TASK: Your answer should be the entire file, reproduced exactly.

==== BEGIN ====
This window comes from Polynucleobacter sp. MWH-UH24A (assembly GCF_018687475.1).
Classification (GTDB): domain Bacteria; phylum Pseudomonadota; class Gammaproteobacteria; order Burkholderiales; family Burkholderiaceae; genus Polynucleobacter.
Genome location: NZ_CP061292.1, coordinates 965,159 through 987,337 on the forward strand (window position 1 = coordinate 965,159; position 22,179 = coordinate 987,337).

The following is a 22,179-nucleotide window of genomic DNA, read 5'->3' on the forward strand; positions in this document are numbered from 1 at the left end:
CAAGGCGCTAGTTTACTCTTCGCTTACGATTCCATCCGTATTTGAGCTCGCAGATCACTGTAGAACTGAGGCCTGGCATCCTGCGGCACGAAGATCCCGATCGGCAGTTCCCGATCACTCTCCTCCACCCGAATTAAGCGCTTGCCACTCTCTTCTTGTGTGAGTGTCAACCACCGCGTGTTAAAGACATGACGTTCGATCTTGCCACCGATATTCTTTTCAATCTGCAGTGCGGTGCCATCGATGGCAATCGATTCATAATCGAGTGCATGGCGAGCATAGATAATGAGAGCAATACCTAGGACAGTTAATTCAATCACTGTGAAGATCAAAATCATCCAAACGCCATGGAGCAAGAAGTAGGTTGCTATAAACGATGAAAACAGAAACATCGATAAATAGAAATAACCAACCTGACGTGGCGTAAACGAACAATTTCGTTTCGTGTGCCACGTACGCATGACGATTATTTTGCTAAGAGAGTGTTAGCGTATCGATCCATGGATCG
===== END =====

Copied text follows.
This window comes from Polynucleobacter sp. MWH-UH24A (assembly GCF_018687475.1).
Classification (GTDB): domain Bacteria; phylum Pseudomonadota; class Gammaproteobacteria; order Burkholderiales; family Burkholderiaceae; genus Polynucleobacter.
Genome location: NZ_CP061292.1, coordinates 965,159 through 987,337 on the forward strand (window position 1 = coordinate 965,159; position 22,179 = coordinate 987,337).

The following is a 22,179-nucleotide window of genomic DNA, read 5'->3' on the forward strand; positions in this document are numbered from 1 at the left end:
CAAGGCGCTAGTTTACTCTTCGCTTACGATTCCATCCGTATTTGAGCTCGCAGATCACTGTAGAACTGAGGCCTGGCATCCTGCGGCACGAAGATCCCGATCGGCAGTTCCCGATCACTCTCCTCCACCCGAATTAAGCGCTTGCCACTCTCTTCTTGTGTGAGTGTCAACCACCGCGTGTTAAAGACATGACGTTCGATCTTGCCACCGATATTCTTTTCAATCTGCAGTGCGGTGCCATCGATGGCAATCGATTCATAATCGAGTGCATGGCGAGCATAGATAATGAGAGCAATACCTAGGACAGTTAATTCAATCACTGTGAAGATCAAAATCATCCAAACGCCATGGAGCAAGAAGTAGGTTGCTATAAACGATGAAAACAGAAACATCGATAAATAGAAATAACCAACCTGACGTGGCGTAAACGAACAATTTCGTTTCGTGTGCCACGTACGCATGACGATTATTTTGCTAAGAGAGTGTTAGCGTATCGATCCATGGATCG